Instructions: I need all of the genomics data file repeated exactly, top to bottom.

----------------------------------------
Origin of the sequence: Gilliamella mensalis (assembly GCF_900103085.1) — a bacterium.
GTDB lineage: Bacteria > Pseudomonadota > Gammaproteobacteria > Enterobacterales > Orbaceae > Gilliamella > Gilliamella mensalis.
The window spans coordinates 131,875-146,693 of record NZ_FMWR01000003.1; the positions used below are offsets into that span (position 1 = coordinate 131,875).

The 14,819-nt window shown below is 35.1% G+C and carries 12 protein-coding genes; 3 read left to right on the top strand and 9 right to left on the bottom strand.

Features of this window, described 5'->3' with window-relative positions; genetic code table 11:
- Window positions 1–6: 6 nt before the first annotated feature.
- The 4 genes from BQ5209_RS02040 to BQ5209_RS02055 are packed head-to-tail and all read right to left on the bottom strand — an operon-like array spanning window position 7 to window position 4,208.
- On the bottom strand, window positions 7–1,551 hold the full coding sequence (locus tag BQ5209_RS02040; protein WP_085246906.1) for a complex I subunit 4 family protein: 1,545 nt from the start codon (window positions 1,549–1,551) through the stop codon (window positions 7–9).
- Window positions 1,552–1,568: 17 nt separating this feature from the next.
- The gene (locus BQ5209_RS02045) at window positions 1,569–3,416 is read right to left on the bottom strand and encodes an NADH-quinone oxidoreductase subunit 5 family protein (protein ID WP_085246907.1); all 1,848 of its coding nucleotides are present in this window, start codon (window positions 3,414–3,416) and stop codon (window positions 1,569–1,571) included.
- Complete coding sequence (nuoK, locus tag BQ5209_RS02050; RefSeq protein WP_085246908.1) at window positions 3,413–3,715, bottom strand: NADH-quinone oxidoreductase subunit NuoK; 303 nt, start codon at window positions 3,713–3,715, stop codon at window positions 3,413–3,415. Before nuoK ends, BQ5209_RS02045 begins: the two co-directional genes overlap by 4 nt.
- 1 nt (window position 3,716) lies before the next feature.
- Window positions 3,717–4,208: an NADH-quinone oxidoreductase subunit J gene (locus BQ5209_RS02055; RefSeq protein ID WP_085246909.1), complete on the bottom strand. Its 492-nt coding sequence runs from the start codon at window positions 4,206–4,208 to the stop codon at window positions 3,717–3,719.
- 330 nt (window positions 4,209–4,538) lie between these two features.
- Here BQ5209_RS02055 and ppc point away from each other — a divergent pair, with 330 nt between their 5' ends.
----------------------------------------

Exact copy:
Origin of the sequence: Gilliamella mensalis (assembly GCF_900103085.1) — a bacterium.
GTDB lineage: Bacteria > Pseudomonadota > Gammaproteobacteria > Enterobacterales > Orbaceae > Gilliamella > Gilliamella mensalis.
The window spans coordinates 131,875-146,693 of record NZ_FMWR01000003.1; the positions used below are offsets into that span (position 1 = coordinate 131,875).

The 14,819-nt window shown below is 35.1% G+C and carries 12 protein-coding genes; 3 read left to right on the top strand and 9 right to left on the bottom strand.

Features of this window, described 5'->3' with window-relative positions; genetic code table 11:
- Window positions 1–6: 6 nt before the first annotated feature.
- The 4 genes from BQ5209_RS02040 to BQ5209_RS02055 are packed head-to-tail and all read right to left on the bottom strand — an operon-like array spanning window position 7 to window position 4,208.
- On the bottom strand, window positions 7–1,551 hold the full coding sequence (locus tag BQ5209_RS02040; protein WP_085246906.1) for a complex I subunit 4 family protein: 1,545 nt from the start codon (window positions 1,549–1,551) through the stop codon (window positions 7–9).
- Window positions 1,552–1,568: 17 nt separating this feature from the next.
- The gene (locus BQ5209_RS02045) at window positions 1,569–3,416 is read right to left on the bottom strand and encodes an NADH-quinone oxidoreductase subunit 5 family protein (protein ID WP_085246907.1); all 1,848 of its coding nucleotides are present in this window, start codon (window positions 3,414–3,416) and stop codon (window positions 1,569–1,571) included.
- Complete coding sequence (nuoK, locus tag BQ5209_RS02050; RefSeq protein WP_085246908.1) at window positions 3,413–3,715, bottom strand: NADH-quinone oxidoreductase subunit NuoK; 303 nt, start codon at window positions 3,713–3,715, stop codon at window positions 3,413–3,415. Before nuoK ends, BQ5209_RS02045 begins: the two co-directional genes overlap by 4 nt.
- 1 nt (window position 3,716) lies before the next feature.
- Window positions 3,717–4,208: an NADH-quinone oxidoreductase subunit J gene (locus BQ5209_RS02055; RefSeq protein ID WP_085246909.1), complete on the bottom strand. Its 492-nt coding sequence runs from the start codon at window positions 4,206–4,208 to the stop codon at window positions 3,717–3,719.
- 330 nt (window positions 4,209–4,538) lie between these two features.
- Here BQ5209_RS02055 and ppc point away from each other — a divergent pair, with 330 nt between their 5' ends.